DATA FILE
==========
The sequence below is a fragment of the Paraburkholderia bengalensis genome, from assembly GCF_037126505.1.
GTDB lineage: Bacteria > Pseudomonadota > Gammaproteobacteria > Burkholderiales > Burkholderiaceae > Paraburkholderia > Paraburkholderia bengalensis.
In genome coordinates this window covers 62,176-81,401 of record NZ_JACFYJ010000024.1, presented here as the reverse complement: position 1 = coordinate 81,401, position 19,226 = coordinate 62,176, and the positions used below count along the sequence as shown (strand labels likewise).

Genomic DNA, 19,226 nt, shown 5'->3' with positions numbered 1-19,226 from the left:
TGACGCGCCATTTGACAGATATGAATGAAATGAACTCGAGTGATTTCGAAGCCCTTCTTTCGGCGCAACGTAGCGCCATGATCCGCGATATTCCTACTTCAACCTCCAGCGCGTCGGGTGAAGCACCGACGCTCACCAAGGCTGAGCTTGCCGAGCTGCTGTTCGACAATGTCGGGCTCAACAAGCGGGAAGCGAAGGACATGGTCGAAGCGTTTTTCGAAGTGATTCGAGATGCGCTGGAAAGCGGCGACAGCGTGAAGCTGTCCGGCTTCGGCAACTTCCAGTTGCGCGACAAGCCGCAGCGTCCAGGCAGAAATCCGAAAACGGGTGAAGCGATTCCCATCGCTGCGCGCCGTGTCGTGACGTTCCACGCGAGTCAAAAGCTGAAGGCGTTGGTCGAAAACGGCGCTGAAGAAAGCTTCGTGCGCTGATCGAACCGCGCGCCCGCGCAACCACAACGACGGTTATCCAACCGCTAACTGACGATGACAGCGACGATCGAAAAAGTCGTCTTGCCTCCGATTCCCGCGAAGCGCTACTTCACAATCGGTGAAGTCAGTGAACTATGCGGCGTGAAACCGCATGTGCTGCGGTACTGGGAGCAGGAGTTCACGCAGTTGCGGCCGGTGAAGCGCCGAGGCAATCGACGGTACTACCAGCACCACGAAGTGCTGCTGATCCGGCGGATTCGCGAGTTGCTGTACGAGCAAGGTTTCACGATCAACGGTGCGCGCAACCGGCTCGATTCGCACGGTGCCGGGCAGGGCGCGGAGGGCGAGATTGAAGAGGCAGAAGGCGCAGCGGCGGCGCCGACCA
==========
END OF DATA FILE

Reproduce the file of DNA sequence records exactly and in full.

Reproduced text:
The sequence below is a fragment of the Paraburkholderia bengalensis genome, from assembly GCF_037126505.1.
GTDB lineage: Bacteria > Pseudomonadota > Gammaproteobacteria > Burkholderiales > Burkholderiaceae > Paraburkholderia > Paraburkholderia bengalensis.
In genome coordinates this window covers 62,176-81,401 of record NZ_JACFYJ010000024.1, presented here as the reverse complement: position 1 = coordinate 81,401, position 19,226 = coordinate 62,176, and the positions used below count along the sequence as shown (strand labels likewise).

Genomic DNA, 19,226 nt, shown 5'->3' with positions numbered 1-19,226 from the left:
TGACGCGCCATTTGACAGATATGAATGAAATGAACTCGAGTGATTTCGAAGCCCTTCTTTCGGCGCAACGTAGCGCCATGATCCGCGATATTCCTACTTCAACCTCCAGCGCGTCGGGTGAAGCACCGACGCTCACCAAGGCTGAGCTTGCCGAGCTGCTGTTCGACAATGTCGGGCTCAACAAGCGGGAAGCGAAGGACATGGTCGAAGCGTTTTTCGAAGTGATTCGAGATGCGCTGGAAAGCGGCGACAGCGTGAAGCTGTCCGGCTTCGGCAACTTCCAGTTGCGCGACAAGCCGCAGCGTCCAGGCAGAAATCCGAAAACGGGTGAAGCGATTCCCATCGCTGCGCGCCGTGTCGTGACGTTCCACGCGAGTCAAAAGCTGAAGGCGTTGGTCGAAAACGGCGCTGAAGAAAGCTTCGTGCGCTGATCGAACCGCGCGCCCGCGCAACCACAACGACGGTTATCCAACCGCTAACTGACGATGACAGCGACGATCGAAAAAGTCGTCTTGCCTCCGATTCCCGCGAAGCGCTACTTCACAATCGGTGAAGTCAGTGAACTATGCGGCGTGAAACCGCATGTGCTGCGGTACTGGGAGCAGGAGTTCACGCAGTTGCGGCCGGTGAAGCGCCGAGGCAATCGACGGTACTACCAGCACCACGAAGTGCTGCTGATCCGGCGGATTCGCGAGTTGCTGTACGAGCAAGGTTTCACGATCAACGGTGCGCGCAACCGGCTCGATTCGCACGGTGCCGGGCAGGGCGCGGAGGGCGAGATTGAAGAGGCAGAAGGCGCAGCGGCGGCGCCGACCA